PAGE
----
Silicon Valley companies are rethinking free speech at the office

Many in Silicon Valley are encouraged to speak their minds at the office. That may be changing.

The free exchange of ideas has been a touchstone of many Bay Area tech companies, part of a counterculture vibe that has accompanied a belief in the liberating power of technology. An Apple advertising campaign once exhorted customers to “think different,” and employees heard the message, too.

But rowdy beer busts where software engineers challenged managers with questions about company policies — typified by Google’s “TGIF” meetings — have given way to tightly moderated virtual Q&A sessions in the pandemic. And in a tumultuous election year that has also seen some of the largest protests in U.S. history over policing and inequality, some are growing fatigued with political talk.

One of those people runs a valuable tech startup, and he decided to do something about it.

Brian Armstrong, the CEO of Coinbase, a San Francisco cryptocurrency trading service, told employees last month that while the company may be animated by a mission to transform the world of money, that mission doesn’t include taking stands on political issues outside the financial realm.

There were many examples of workplaces riven by discord over political issues. Facebook employees have peppered CEO Mark Zuckerberg with questions over the company’s sluggish approach to taking down misleading posts by President Trump. The company responded by tamping down political chatter on its employees-only social network. Google employees walked off the job in recent years to protest the company’s handling of sexual harassment and pay equity issues after they felt internal dissent fell on deaf ears. Many of the organizers of the walkout have left.

Both companies were cited as examples of internal discord to be avoided by Armstrong, who told employees that internal debates about politics and activism not related to work would no longer be tolerated. Those who disagreed with Armstrong’s vision of a “mission-focused company” could take exit packages.

“Life is too short to work somewhere that you aren’t excited about,” Armstrong wrote in a Medium post outlining how speech about “broader societal issues” would be curtailed in favor of a focus on product and profit.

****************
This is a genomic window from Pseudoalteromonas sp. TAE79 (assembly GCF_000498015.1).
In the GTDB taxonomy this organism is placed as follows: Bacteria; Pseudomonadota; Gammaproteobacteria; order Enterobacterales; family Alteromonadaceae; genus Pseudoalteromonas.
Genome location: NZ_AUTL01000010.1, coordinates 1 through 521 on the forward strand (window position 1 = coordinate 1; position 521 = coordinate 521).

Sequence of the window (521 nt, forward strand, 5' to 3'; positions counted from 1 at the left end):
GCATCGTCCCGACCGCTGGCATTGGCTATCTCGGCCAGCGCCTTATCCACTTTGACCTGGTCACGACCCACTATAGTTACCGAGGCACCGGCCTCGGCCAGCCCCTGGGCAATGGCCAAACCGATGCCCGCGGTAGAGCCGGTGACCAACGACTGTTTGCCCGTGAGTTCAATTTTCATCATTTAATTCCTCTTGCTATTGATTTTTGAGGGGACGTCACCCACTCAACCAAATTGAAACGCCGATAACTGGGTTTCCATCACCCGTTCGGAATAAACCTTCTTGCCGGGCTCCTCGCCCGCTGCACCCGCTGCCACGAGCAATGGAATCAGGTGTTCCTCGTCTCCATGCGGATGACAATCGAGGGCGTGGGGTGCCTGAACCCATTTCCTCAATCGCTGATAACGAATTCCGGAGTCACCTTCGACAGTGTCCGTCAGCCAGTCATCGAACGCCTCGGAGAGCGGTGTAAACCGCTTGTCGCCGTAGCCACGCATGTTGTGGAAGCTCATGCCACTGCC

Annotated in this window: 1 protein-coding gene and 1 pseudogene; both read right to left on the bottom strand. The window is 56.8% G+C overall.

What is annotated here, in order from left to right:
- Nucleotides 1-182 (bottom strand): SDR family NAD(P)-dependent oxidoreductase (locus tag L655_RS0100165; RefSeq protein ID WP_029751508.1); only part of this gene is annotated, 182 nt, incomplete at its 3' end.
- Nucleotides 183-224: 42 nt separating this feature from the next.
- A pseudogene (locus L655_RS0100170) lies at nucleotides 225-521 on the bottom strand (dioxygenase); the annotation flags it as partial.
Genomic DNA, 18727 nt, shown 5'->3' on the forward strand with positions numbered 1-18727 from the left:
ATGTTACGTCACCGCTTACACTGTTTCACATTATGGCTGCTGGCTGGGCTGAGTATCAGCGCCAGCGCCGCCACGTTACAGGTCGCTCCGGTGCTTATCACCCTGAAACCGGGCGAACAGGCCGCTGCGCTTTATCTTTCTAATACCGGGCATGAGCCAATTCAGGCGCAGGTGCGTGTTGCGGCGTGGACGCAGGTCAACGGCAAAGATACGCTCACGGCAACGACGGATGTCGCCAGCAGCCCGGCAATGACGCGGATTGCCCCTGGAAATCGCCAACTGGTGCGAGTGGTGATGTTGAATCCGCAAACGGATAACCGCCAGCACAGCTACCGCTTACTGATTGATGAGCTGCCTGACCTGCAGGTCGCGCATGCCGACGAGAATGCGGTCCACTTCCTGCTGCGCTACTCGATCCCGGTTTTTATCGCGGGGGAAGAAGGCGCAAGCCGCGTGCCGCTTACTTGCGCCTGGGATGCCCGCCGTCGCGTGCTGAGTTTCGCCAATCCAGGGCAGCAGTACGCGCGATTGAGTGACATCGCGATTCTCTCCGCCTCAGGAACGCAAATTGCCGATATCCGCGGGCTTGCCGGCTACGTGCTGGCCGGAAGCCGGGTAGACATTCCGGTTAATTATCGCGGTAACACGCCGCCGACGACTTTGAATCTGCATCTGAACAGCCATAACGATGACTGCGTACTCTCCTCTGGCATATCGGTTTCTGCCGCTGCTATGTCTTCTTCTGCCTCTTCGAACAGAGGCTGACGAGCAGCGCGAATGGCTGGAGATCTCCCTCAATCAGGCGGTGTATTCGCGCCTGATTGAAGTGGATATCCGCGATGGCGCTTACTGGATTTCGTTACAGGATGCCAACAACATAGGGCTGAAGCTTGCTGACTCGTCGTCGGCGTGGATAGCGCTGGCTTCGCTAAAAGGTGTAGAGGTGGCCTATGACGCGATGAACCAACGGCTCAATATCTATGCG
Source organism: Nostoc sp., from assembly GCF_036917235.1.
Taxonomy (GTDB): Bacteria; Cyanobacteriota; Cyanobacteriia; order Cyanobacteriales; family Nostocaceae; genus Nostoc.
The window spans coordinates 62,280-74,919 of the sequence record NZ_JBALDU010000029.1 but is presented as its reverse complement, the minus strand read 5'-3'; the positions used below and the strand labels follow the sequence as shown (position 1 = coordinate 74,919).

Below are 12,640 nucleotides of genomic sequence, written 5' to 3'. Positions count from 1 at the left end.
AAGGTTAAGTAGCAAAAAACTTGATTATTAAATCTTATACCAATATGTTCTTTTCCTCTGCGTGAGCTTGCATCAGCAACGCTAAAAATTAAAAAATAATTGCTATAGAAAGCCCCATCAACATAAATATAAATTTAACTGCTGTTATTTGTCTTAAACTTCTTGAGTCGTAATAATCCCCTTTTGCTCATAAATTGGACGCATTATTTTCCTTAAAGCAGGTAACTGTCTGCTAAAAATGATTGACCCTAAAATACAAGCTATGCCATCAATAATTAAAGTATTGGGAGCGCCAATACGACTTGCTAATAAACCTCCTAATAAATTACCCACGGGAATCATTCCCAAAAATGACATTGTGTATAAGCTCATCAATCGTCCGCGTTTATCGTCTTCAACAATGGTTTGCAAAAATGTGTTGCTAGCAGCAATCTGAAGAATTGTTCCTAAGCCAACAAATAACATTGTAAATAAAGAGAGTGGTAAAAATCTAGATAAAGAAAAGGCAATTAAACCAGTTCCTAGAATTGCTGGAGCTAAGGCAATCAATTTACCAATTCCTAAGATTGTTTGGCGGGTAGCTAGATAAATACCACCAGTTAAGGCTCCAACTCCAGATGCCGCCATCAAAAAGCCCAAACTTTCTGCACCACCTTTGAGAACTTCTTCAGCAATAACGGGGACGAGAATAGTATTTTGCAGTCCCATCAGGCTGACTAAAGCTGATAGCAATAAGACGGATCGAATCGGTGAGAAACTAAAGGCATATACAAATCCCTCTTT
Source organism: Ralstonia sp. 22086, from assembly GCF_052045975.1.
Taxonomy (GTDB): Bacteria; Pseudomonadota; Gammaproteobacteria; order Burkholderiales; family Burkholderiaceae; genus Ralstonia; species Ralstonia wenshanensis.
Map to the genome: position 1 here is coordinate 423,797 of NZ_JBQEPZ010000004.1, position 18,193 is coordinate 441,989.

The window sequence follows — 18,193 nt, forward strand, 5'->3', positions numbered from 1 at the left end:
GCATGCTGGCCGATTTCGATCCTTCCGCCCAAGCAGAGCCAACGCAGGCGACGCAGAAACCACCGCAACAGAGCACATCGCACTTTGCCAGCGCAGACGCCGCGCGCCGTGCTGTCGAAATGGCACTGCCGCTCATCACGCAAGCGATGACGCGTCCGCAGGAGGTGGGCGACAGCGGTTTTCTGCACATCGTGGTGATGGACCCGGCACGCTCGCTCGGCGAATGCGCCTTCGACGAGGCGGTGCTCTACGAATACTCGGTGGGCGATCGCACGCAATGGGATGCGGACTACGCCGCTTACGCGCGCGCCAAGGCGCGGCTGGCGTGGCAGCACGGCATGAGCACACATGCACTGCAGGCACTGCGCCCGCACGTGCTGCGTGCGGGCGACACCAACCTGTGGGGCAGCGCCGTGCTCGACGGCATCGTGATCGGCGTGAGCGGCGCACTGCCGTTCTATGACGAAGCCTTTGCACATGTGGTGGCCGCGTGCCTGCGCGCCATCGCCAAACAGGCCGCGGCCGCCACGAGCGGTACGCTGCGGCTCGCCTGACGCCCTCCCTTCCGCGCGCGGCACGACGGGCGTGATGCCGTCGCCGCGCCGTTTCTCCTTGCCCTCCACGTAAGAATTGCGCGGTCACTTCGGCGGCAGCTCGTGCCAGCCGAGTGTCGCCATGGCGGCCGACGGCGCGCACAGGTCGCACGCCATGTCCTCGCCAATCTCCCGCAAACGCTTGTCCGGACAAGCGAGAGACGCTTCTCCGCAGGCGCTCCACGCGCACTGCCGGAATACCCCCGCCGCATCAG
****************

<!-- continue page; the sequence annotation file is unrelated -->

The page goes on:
Armstrong’s move, while counter to some of Silicon Valley’s long-standing values, is legal, experts said.

“As a citizen we may have freedom of speech, but it only gets applied in certain contexts,” said Daniel Schwartz, an employment lawyer at law firm Shipman & Goodwin. Schwartz said states such as Connecticut have laws on the books that extend the reach of the First Amendment — which prohibits only government restrictions on speech, not private ones — into a workplace.

Other states, including California, don’t, he said. That means Armstrong is within his legal rights to ask employees to keep quiet. About 60 Coinbase employees — roughly 5% of the company — chose to take the money and leave, Armstrong said in a follow-up post.

“I disagree with some of the changes made recently by leadership, and so I’ve decided to move on,” one now-former employee, Clem Freeman, wrote on Twitter.

Other praised the decision to mark the boundaries of speech at work.

“Focus is critical to staying relevant and competitive,” wrote Omar Bohsali, retweeting Armstrong’s initial post. “Proud to work at a company where we’re deliberate about where we decide to focus,” he added. Bohsali, who said he was leaving the company to start a new venture, wrote that he had “immense faith” in Armstrong and promoted the company’s job listings page, which had nearly 150 openings Friday.

A study by online jobs site Indeed found 20% of U.S. employees preferred some restrictions on political speech at work. Close to a quarter of those surveyed felt that political groups are silenced at work, most often by their peers.

That division was reflected in the reaction to Armstrong’s move, which drew sharp responses of criticism and support. Twitter CEO Jack Dorsey, whose predecessor Dick Costolo once called the company “the free speech wing of the free speech party,” wrote that Armstrong’s approach “leaves people behind.”